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Characterization of diffusion MRI using the mean apparent propagator model in hemodialysis patients: A pilot study. Magn Reson Imaging 2023 Oct;102:69-78



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Pubmed Central ID




Scopus ID

2-s2.0-85158005091 (requires institutional sign-in at Scopus site)   1 Citation


To better understand documented cognitive decline in hemodialysis (HD) patients, diffusion MRI (dMRI) has been used to characterize brain anatomical deficits relative to controls. Studies to this point have primarily used diffusion tensor imaging (DTI) to model the three-dimensional diffusion of water in HD patients, with DTI parameters reflecting underlying microstructural changes of brain tissue. Since DTI has some limitations in characterizing tissue microstructure, some of which may be complicated by HD, we explored the use of the mean apparent propagator (MAP) model to describe diffusion in HD patients. We collected anatomical T1 and T2 FLAIR MRIs as well as multi-shell dMRI in ten HD participants and ten age-matched controls. The T1 and T2 FLAIR MRIs were used for tissue segmentation and identification of white matter hyperintensity, respectively. Multi-shell dMRI data were used to estimate MAP and DTI diffusion models. Each model was then used to characterize the differences between the HD cohort and the age-matched controls in normal appearing white matter, subcortical gray matter, corpus callosum (CC) and bilateral radiata (Rad). As expected, parameters of both DTI and MAP models of dMRI were significantly different in HD participants compared to controls. However, some MAP parameters suggested additional tissue microstructural changes in HD participants, such as increased axonal diameter. Measurements of non-Gaussianity indicated that MAP provided better a diffusion estimate than DTI, and MAP appeared to provide a more accurate measure of anisotropy in Rad, based on measures of the Rad/CC ratio. In conclusion, parameters of the MAP and DTI models were both sensitive to changes in diffusivity in HD participants compared to controls; however, the MAP model appeared to provide additional detailed information about changes in brain tissue microstructure.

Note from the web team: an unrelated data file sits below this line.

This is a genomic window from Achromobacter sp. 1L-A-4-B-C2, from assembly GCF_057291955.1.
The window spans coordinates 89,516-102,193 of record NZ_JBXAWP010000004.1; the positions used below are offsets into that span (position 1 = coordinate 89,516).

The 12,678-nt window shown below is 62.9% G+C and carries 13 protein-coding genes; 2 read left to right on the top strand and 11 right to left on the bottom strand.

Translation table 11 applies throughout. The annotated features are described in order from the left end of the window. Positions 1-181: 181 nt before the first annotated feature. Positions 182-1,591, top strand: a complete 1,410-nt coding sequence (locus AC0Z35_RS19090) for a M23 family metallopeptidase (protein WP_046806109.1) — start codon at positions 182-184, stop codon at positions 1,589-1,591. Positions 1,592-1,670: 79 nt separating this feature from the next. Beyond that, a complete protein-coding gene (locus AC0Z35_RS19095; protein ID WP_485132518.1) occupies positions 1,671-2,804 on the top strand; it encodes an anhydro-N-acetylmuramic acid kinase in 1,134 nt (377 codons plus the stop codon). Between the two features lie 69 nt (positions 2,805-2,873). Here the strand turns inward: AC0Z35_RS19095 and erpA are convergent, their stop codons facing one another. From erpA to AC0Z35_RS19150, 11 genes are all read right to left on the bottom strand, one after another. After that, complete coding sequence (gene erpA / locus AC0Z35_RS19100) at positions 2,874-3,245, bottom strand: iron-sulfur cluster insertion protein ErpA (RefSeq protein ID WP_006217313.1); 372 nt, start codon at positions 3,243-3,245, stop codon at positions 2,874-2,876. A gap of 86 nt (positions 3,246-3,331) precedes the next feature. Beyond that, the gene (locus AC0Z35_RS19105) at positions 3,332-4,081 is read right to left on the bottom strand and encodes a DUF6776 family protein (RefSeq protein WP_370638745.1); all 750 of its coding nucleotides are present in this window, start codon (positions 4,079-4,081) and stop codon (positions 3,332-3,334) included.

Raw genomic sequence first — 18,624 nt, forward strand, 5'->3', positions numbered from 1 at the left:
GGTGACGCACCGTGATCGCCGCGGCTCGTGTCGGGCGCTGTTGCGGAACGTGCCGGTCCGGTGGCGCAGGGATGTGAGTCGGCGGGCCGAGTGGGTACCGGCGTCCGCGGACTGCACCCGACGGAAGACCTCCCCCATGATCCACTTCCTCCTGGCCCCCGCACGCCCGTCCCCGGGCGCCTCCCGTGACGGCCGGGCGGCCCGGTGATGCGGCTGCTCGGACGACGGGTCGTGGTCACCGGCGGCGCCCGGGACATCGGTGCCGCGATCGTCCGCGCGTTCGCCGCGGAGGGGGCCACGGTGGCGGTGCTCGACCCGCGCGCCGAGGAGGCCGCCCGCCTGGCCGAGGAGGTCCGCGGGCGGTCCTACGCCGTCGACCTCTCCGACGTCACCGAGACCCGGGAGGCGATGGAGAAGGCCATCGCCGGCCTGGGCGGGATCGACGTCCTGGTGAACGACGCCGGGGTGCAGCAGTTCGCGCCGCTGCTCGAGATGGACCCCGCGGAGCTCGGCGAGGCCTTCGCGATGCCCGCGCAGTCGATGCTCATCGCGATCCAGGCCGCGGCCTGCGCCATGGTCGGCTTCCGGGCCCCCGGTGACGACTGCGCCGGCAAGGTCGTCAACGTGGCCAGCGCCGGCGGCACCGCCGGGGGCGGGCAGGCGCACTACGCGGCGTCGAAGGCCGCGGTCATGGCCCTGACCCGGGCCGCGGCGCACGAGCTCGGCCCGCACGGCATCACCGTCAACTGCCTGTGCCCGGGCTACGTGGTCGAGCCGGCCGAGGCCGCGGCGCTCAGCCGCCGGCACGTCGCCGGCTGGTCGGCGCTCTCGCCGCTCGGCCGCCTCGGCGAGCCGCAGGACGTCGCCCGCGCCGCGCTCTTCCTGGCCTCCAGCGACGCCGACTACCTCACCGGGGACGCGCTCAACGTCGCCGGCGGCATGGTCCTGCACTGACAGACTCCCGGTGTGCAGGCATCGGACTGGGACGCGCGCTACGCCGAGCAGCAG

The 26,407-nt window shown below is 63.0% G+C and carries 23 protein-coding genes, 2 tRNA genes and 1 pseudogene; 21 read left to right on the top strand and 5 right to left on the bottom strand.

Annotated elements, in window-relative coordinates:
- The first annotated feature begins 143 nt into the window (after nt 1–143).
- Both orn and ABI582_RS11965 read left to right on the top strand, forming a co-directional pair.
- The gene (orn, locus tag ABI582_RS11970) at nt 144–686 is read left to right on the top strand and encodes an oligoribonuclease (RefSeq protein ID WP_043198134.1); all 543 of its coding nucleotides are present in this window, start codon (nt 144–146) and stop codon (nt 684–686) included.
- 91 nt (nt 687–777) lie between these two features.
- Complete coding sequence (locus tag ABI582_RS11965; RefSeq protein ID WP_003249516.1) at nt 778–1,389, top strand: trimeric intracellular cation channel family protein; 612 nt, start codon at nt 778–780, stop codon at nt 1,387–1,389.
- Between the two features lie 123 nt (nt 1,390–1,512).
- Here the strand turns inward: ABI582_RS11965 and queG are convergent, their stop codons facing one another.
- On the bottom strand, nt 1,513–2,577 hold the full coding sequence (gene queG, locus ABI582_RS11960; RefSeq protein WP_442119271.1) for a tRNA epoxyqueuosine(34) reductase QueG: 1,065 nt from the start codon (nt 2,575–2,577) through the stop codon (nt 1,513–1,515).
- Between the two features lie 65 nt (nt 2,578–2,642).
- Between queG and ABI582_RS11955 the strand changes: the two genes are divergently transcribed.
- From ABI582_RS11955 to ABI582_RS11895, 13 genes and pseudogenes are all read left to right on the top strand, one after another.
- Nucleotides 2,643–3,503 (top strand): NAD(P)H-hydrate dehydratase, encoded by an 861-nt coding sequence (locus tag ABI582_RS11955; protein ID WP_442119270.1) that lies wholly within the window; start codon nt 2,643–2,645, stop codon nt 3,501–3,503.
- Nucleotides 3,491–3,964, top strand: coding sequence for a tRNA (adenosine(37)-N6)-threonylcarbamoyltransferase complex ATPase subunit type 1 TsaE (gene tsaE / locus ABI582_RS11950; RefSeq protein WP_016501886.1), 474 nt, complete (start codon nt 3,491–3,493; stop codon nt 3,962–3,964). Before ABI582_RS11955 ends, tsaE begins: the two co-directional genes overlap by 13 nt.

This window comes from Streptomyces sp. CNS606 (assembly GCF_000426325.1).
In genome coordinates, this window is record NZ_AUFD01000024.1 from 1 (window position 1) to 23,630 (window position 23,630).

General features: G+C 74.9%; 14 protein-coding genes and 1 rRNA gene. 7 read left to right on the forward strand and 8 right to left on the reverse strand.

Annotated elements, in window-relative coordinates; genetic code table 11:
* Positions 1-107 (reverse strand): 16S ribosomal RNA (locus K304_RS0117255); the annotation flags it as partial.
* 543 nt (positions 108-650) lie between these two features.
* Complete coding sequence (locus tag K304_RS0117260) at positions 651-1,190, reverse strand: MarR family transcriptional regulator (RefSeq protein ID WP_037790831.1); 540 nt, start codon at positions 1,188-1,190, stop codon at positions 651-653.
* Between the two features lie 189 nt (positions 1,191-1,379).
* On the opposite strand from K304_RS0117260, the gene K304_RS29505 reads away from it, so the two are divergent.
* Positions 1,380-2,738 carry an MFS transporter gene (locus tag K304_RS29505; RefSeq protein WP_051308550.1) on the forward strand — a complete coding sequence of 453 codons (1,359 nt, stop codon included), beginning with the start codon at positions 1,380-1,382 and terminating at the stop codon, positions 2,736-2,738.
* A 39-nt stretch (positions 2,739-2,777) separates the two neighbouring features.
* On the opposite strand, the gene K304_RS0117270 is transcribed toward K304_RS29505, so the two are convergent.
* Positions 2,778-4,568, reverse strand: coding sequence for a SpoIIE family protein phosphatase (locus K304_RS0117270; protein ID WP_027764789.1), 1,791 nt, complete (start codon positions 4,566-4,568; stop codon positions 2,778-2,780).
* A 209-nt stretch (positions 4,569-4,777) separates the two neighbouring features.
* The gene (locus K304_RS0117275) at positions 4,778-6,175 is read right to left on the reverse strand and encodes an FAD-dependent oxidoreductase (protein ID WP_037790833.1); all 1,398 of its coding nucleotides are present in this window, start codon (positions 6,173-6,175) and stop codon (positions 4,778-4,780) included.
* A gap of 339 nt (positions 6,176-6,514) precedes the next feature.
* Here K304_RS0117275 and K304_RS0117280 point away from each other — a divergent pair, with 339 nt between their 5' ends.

Author List

Richerson WT, Muftuler LT, Wolfgram DF, Schmit BD


Lutfi Tugan Muftuler PhD Professor in the Neurosurgery department at Medical College of Wisconsin
Brian Schmit PhD Professor in the Biomedical Engineering department at Marquette University
Dawn Felicity Wolfgram MD Associate Professor in the Medicine department at Medical College of Wisconsin

MESH terms used to index this publication - Major topics in bold

Diffusion Magnetic Resonance Imaging
Diffusion Tensor Imaging
Magnetic Resonance Imaging
Pilot Projects
White Matter